Aldo’s Gets Local

New Owner Brad Sherman Hopes to Extend his Area 51 and Soj Funk

Aldo's new owner Brad Sherman (center) with server Jeremy Del Bianco (right) and marketing manager Karen Gabai (left)
Paul Wellman

Given some might know Brad Sherman best as the drummer for Area 51, one of the funkiest outfits in town, it’s little surprise that he says, “I love the funkiness of Aldo’s, the funkiness of the dining room. Everything has been yuppified and gentrified and sterilized in our world, yet Aldo’s retains its soulful spirit, a spirit that has been lost with the corporatization of State Street.”

Sherman will do his best to retain that soul, bringing 21 years of experience at the Sojourner Café—which is decidedly off State Street, and not just in geography—to bear on his new purchase, which he has owned since December 1, 2010. Indeed, on the last Sunday of the Santa Barbara International Film Festival, he kicked off Brad’s Famous Brunch, which featured a variety of benedicts (many vegetarian) but also the guitar playing of Bruce Goldish and tastings from kombucha start-up Wild Cultures and the Organic Soup Kitchen. “I’d love to have events here,” said Sherman. “The courtyard is magnificent. I say yes to poetry on the patio, yes to music on the patio.”

Sherman has had to rethink what Aldo’s, which occupies part of the historic Janssens-Orella Adobe and was preceded by the fondly remembered Copper Coffee Pot, means to Santa Barbara. “At first, I thought it was all tourists driving it, given the phenomenal location,” he said, “but then I found out many locals come in regularly. Eventually, would I like to be considered the natural Italian restaurant in town? That would be amazing. But do I want to alienate the regular customers and shift too much from Italian comfort food? No.”

Sherman calls the Aldo’s menu a “really beautiful combination of northern Italian and southern Italian,” but still hopes to be as organic and as seasonally driven as possible (without prohibitive pricing); he’s already shifted to fair-trade, organic coffee. He’s also looking at ways to offer more vegetarian options—perhaps tempeh meatballs—and realizes that “there is definitely room for accommodating people with special dietary needs,” so he’s looking into gluten-free pasta, among other options.

But it’s more than the menu that concerns Sherman. “If you want to get crunchy granola hippie about it, which are my roots, people end up at a place without knowing why,” he explained. “It becomes an energy field that starts at the back of the house and pushes through the dining room and goes right out the front door. You throw love into the mix, and it becomes a place people want to frequent.”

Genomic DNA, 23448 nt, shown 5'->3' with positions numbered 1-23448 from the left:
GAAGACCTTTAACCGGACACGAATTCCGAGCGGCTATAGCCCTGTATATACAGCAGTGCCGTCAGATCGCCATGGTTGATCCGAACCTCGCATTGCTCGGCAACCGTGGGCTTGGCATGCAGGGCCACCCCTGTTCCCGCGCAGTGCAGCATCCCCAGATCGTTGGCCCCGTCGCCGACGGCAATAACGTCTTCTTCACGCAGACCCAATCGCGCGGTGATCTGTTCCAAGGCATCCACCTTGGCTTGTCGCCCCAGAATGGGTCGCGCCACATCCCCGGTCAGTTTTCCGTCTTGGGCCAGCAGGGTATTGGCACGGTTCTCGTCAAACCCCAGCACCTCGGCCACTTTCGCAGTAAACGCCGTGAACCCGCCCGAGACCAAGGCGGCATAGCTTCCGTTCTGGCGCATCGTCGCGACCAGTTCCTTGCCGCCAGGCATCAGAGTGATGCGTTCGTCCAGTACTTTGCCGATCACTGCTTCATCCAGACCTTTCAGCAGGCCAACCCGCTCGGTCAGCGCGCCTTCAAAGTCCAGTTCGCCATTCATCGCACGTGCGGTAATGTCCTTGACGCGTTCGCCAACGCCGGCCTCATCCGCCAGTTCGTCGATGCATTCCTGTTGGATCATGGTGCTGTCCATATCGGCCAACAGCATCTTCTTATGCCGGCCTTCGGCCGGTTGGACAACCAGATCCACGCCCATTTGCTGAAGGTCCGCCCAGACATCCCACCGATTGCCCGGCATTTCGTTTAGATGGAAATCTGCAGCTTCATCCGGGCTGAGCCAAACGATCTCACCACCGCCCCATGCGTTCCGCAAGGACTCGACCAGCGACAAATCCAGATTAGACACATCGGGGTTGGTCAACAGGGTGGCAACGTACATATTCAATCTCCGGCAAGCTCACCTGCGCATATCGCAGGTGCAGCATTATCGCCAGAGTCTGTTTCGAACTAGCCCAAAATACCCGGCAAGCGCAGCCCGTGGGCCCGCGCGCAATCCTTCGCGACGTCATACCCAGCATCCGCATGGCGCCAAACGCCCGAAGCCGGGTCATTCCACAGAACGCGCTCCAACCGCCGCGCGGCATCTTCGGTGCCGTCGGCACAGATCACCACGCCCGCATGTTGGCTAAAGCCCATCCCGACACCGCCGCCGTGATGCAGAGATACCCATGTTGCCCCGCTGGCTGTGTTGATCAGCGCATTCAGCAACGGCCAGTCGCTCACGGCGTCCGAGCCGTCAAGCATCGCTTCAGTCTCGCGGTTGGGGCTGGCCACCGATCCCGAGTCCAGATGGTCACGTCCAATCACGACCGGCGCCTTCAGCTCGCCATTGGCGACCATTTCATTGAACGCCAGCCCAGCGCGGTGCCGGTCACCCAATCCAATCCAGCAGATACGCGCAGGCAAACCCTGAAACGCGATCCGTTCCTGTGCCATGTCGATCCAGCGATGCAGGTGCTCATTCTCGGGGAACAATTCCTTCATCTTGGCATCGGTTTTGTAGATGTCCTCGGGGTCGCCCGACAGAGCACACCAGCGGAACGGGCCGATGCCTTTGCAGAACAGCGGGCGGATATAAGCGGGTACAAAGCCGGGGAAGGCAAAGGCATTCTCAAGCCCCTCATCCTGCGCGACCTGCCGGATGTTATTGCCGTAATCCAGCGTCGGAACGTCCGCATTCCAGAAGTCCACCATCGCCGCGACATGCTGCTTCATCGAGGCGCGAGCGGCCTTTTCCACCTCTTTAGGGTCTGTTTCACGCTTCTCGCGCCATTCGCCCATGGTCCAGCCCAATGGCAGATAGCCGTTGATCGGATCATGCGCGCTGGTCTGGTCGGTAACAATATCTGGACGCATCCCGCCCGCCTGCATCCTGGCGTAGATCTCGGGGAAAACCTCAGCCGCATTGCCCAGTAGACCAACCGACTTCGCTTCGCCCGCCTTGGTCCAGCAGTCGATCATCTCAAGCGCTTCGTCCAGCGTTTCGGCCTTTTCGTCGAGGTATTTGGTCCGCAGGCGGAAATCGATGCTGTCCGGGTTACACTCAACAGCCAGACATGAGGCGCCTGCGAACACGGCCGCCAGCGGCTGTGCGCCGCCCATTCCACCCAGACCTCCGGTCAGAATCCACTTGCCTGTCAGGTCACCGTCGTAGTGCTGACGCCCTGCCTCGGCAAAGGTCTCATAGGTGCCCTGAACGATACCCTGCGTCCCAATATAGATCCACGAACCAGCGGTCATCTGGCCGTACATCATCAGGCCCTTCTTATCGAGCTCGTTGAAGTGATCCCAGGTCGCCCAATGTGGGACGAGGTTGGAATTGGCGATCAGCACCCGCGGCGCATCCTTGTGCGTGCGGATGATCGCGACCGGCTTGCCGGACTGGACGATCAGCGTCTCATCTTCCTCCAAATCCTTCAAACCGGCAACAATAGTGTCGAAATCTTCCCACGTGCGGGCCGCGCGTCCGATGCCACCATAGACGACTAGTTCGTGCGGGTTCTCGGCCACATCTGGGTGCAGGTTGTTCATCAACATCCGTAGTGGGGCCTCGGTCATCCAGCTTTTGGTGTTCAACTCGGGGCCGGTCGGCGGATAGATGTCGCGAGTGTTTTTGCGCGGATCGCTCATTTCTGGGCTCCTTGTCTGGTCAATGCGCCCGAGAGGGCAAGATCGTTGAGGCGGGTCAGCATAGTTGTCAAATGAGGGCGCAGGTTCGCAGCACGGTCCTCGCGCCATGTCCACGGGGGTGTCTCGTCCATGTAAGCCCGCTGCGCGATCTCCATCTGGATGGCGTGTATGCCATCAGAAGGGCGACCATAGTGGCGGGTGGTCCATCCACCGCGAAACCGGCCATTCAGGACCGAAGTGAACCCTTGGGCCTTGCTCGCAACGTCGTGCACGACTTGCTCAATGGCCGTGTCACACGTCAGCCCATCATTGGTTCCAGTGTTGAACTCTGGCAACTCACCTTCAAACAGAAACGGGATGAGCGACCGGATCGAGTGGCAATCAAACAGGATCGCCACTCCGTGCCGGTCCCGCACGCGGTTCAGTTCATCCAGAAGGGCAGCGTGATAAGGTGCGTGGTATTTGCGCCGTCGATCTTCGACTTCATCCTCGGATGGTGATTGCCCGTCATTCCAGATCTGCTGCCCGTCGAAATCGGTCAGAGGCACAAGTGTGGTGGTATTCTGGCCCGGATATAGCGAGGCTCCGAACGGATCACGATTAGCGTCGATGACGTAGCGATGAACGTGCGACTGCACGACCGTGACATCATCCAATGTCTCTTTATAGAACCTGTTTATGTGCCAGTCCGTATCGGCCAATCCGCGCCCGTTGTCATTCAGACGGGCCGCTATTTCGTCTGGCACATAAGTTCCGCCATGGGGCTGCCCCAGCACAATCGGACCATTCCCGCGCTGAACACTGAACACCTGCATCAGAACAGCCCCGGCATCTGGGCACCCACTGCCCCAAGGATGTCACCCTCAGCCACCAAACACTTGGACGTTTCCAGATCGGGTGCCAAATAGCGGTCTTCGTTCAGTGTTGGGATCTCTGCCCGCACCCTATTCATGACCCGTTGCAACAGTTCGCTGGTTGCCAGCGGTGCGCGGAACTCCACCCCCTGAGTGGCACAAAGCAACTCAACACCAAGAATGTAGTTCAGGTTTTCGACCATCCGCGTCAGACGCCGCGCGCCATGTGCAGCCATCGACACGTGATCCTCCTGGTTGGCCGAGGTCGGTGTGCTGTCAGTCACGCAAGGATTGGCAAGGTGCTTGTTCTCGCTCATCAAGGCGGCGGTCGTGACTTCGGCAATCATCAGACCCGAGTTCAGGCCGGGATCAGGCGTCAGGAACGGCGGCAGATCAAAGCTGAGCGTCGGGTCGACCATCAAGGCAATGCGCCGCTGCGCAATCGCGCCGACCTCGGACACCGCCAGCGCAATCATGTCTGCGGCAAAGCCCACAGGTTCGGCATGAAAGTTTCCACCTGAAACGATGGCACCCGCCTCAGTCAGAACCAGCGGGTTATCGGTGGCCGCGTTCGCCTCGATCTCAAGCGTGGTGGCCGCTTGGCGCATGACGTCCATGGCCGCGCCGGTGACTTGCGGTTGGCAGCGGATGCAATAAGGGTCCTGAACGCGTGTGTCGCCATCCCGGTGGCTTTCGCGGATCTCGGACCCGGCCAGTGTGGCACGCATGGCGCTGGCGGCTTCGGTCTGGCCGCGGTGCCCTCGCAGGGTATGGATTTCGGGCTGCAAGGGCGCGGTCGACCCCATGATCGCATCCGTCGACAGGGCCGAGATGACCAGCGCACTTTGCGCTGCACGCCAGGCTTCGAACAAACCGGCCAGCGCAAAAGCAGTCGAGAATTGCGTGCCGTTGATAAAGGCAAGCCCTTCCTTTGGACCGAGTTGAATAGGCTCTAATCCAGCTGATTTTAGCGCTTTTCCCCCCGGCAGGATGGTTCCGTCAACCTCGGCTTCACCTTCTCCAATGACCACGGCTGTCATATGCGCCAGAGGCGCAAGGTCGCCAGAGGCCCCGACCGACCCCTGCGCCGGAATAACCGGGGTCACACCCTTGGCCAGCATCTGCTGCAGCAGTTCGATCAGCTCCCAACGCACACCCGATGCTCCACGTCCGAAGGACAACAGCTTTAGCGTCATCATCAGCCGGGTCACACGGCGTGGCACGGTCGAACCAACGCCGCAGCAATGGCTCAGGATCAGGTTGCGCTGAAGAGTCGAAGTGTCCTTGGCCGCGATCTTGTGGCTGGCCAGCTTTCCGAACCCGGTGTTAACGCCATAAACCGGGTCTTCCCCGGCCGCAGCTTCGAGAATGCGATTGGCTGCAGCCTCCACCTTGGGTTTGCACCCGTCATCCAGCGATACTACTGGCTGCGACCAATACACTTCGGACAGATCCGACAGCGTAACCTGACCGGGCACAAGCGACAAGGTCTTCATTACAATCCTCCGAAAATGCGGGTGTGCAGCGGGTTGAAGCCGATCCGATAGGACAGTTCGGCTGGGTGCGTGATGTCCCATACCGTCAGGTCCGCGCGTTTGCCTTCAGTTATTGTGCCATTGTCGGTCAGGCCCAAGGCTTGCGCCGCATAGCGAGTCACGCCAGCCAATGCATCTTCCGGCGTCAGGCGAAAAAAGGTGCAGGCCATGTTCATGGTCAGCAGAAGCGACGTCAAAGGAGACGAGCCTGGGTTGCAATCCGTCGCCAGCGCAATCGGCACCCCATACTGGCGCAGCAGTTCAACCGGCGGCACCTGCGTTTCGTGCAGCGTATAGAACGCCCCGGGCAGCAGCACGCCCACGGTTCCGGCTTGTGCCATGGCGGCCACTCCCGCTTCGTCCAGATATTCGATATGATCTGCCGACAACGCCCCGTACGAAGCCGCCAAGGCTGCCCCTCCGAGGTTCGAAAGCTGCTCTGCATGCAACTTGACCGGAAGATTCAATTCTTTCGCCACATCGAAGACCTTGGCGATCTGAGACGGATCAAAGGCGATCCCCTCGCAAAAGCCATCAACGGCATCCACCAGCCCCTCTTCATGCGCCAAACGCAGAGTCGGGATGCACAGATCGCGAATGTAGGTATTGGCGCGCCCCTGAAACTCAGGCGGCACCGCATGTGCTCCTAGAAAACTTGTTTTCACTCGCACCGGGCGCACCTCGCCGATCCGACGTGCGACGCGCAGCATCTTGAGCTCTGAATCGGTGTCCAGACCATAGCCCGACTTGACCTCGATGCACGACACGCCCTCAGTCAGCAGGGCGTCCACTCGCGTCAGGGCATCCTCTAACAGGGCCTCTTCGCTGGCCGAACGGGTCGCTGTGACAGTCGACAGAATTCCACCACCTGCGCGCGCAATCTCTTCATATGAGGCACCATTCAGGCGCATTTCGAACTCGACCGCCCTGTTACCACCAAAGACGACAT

Sherman had been thinking about purchasing Aldo’s for four years from long-time owner Mark Sherman (no relation). “I was thinking about branching out, and back then he was offering the spot, but I was also raising my daughter and didn’t want to do anything that would occupy me so much that it would interfere with that,” Brad Sherman recalled. “Plus, I was so much a part of the Sojourner family.” In the intervening years, both Shermans had opportunities that didn’t pan out, so in June 2010, they began to work out a deal. Said Brad, “[Mark] believed in me so fully, he decided to back the entire thing. It’s a pretty outrageous story.”

The story is even more amazing, as the two Shermans have in some ways changed places. “We both have the same last name and are Jewish guys who grew up about 30 minutes away from each other in northeast Pennsylvania,” Brad explained. “Now that my daughter, Geneva, is 18, she’s more self-sufficient [she works as a server at Aldo’s, actually], and I could go have my dream. Mark, instead, wants to have more time with his kids. It’s almost as if we’ve swapped lives.”

Brad also insisted on a shout-out to Karen Gabai. “If it weren’t for her, if this was a sink or swim situation, I’d be sinking,” he said. “She’s one of the most capable people I know and a vital force behind a lot of the operations. She’s been getting a lot of the advertising going.”

Alas, Sherman won’t be able to get his drumming going as much as he’d like for the next stretch. “This is my new gig. It’s a thinking man’s game, so that I can do something that gets me out of my head is one of the most important things I can gift myself,” he said. “The drumming is an important part of my expression, so I get out of my head and into my body.” But in the meantime he’ll definitely be at Aldo’s, making customers welcome, fine-tuning an institution.


Itch your ache for Italian under new management at Aldo’s (1031 State St., 963-6687,


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